Full page with bleed :- 8 x 10.5 (inches) already include the trim area as the bleed .
Non-bleed size - 7.25 x 9.8 is the actual paper size which will be the output after trimming.
Your page size might be7.25 x 9.8 inches , but you might need to print on a larger piece of paper or film to accommodate any printer’s marks or the bleed and slug areas.
Paper size:- 7.25 x 9.8 (inches)
Bleed size :- 0.75 x 0.7 (inches)
Also see the link to have the better understanding:-
I believe you do not have enough information, but it is not as you describe (8x10.5 w/ 3/8 margin).
They have not specified what the amount of the bleed is.
Do you have a sample of the printed magazine (or whatever) to examine/measure?
Perhaps "full page with bleed" means the size of the page plus the bleed, which case you might assume 1/8" and then your page is really 7 3/4 x 10 1/4. I think this is unlikely.
Perhaps "full page with bleed" means "this is the size of the full page, oops we forgot to tell you the amount of the bleed." In which case it ix 8x10 1/2 plus a 1/8 bleed (or whatever). I think this is marginally more likely.
I do not think Manish is correct.
Takeaway: you need to talk to a technical person in production to determine what is really going on.
No. I agree with John.
This kind of spec would be faily typical of a magazine, for example, where the back cover or other special pages might allow full-page full bleed ads, but the typical non-bleed full-page ad floats on the page with a .375 margin all around.
Incomplete specs like this drive me crazy. You have to call for clarification.
(Wow, I said "marginally more likely" -- no pun was intended, but I think it's pretty funny!!)
Manish (do you work for Adobe?) wrote:
In the Post there are 2 size :
Full Page with bleed - 8 x 10.5 (inches)
- Non bleed size - 7.25 x 9.8 (inches)
The second is without bleed and the first one with it hence we can know the bleed size from it. Can't we.
So, the whole point of a bleed is to define three regions: 1) the interor space, bounded by the margin, where you're guaranteed to not come near to the trim, 2) the bleed area, which is a danger zone; once a page object touches this area, it is danger of being trimmed, but it might never happen 3) the actual trim area (and slug), where we're guaranteed the content will be cut off.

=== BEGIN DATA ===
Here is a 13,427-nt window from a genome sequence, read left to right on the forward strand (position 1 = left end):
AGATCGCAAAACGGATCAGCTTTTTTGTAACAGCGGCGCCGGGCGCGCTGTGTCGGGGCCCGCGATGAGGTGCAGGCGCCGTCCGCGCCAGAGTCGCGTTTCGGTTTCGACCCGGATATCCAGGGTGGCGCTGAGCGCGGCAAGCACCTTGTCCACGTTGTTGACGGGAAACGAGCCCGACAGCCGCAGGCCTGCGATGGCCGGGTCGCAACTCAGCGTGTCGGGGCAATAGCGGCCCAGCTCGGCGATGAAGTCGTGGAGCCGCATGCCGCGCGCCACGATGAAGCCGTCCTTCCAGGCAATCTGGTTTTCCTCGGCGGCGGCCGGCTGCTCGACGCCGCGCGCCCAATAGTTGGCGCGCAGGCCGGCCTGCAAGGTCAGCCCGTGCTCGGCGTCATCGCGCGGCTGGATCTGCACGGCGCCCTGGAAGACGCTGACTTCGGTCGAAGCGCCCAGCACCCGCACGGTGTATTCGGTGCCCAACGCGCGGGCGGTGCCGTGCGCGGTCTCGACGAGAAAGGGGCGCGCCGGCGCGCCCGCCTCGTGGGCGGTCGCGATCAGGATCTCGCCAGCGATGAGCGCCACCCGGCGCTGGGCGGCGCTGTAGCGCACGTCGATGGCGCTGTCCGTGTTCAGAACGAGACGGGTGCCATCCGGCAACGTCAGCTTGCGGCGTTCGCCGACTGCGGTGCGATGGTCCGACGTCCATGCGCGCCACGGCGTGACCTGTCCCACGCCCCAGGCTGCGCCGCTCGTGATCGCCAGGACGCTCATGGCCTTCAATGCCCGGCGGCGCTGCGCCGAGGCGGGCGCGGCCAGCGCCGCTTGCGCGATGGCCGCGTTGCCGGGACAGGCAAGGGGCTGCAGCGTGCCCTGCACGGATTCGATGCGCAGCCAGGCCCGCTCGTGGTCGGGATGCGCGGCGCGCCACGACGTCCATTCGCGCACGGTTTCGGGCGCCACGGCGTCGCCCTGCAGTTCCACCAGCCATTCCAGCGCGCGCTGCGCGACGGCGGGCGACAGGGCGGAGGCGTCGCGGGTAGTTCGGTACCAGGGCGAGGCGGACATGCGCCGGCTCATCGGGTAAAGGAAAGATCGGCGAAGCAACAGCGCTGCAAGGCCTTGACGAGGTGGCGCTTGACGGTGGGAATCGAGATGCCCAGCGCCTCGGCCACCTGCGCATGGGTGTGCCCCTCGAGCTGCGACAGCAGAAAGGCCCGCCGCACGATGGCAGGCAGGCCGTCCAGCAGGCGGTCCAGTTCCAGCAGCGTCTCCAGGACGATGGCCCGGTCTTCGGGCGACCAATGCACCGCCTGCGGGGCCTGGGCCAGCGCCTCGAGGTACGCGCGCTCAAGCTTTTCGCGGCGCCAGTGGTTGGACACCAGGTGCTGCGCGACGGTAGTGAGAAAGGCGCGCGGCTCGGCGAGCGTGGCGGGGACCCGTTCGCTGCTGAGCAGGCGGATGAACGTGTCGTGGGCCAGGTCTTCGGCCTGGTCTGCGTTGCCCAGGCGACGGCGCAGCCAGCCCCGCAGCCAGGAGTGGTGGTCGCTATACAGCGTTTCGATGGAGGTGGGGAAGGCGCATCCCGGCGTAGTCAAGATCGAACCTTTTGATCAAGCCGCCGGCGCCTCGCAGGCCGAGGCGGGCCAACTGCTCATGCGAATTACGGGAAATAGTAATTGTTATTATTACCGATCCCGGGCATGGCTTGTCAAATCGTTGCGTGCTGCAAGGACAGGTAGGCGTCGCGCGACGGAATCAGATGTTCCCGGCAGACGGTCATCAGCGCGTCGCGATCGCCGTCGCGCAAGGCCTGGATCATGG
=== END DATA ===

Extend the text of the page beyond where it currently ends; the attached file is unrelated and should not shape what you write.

If we were to just subtract the provided 7.25x9.8 from the provided 8x10.5 and say that our bleed area was 3/8" on a side, then that would mean if we put an image touching the margin, it would be touching the bleed area. That doesn't really make sense. Because the standard practice with bleeds is if you touch the bleed line, then you should go all the way to the trim line.
The other reason this doesn't make sense is that 3/4" is 9.4% of 8". That is a lot of page to waste on a bleed. And, indeed. 3/8" is a rather large amount for a bleed, at least at these sizes. (If you were cutting billboards, different story...).
Oh, and also, knowledge of magazine layouts gives us some more information, as Peter mentioned. It's quite common that a full page ad is allowed to bleed all the way, but otherwise all content on the page (advertising as well as Real Content) is kept within a margin, like 3/8". So there is a 3/8" border between the page edge and any content.
Thanks John for the clarification , I am in the learning phase hence wouldn't have thought to such an extend and also I agree with the peter that if their would have been more clarification regarding the page size description then I would haven't made this mistake.
Thanks!!!!! for making me correct.